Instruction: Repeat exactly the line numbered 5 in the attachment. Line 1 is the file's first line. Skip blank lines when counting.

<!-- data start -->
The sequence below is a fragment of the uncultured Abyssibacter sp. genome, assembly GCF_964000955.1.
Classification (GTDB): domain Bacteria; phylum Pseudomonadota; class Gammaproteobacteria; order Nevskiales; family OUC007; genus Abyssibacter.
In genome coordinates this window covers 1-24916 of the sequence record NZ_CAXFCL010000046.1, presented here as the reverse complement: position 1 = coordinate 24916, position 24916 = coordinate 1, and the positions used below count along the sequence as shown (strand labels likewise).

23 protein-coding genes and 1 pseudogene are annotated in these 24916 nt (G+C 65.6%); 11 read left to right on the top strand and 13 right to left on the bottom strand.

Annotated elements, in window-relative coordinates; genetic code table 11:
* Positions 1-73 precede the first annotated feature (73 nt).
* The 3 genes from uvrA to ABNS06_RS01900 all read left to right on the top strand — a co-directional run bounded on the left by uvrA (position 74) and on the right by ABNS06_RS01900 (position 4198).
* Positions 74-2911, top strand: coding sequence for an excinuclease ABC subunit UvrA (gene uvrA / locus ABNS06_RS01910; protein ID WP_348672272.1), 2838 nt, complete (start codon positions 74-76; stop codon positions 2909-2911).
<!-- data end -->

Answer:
Annotated elements, in window-relative coordinates; genetic code table 11: